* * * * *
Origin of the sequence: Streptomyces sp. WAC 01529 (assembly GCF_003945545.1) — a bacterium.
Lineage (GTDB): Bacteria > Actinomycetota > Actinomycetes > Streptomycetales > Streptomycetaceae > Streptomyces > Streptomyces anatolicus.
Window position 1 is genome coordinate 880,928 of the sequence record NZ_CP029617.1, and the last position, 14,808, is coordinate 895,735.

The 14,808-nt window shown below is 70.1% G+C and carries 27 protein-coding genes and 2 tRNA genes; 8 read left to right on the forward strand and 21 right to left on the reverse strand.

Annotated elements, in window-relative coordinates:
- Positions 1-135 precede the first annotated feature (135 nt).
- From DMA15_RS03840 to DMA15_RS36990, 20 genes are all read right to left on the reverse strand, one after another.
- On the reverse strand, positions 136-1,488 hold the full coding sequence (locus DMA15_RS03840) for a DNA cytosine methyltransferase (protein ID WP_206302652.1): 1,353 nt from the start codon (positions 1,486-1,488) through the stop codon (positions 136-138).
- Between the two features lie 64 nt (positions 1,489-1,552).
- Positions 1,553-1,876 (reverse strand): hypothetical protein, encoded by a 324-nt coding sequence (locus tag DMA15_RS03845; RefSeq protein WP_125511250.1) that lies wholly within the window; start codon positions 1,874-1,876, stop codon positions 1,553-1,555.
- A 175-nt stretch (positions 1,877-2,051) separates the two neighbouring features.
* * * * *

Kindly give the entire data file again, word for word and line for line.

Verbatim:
Origin of the sequence: Streptomyces sp. WAC 01529 (assembly GCF_003945545.1) — a bacterium.
Lineage (GTDB): Bacteria > Actinomycetota > Actinomycetes > Streptomycetales > Streptomycetaceae > Streptomyces > Streptomyces anatolicus.
Window position 1 is genome coordinate 880,928 of the sequence record NZ_CP029617.1, and the last position, 14,808, is coordinate 895,735.

The 14,808-nt window shown below is 70.1% G+C and carries 27 protein-coding genes and 2 tRNA genes; 8 read left to right on the forward strand and 21 right to left on the reverse strand.

Annotated elements, in window-relative coordinates:
- Positions 1-135 precede the first annotated feature (135 nt).
- From DMA15_RS03840 to DMA15_RS36990, 20 genes are all read right to left on the reverse strand, one after another.
- On the reverse strand, positions 136-1,488 hold the full coding sequence (locus DMA15_RS03840) for a DNA cytosine methyltransferase (protein ID WP_206302652.1): 1,353 nt from the start codon (positions 1,486-1,488) through the stop codon (positions 136-138).
- Between the two features lie 64 nt (positions 1,489-1,552).
- Positions 1,553-1,876 (reverse strand): hypothetical protein, encoded by a 324-nt coding sequence (locus tag DMA15_RS03845; RefSeq protein WP_125511250.1) that lies wholly within the window; start codon positions 1,874-1,876, stop codon positions 1,553-1,555.
- A 175-nt stretch (positions 1,877-2,051) separates the two neighbouring features.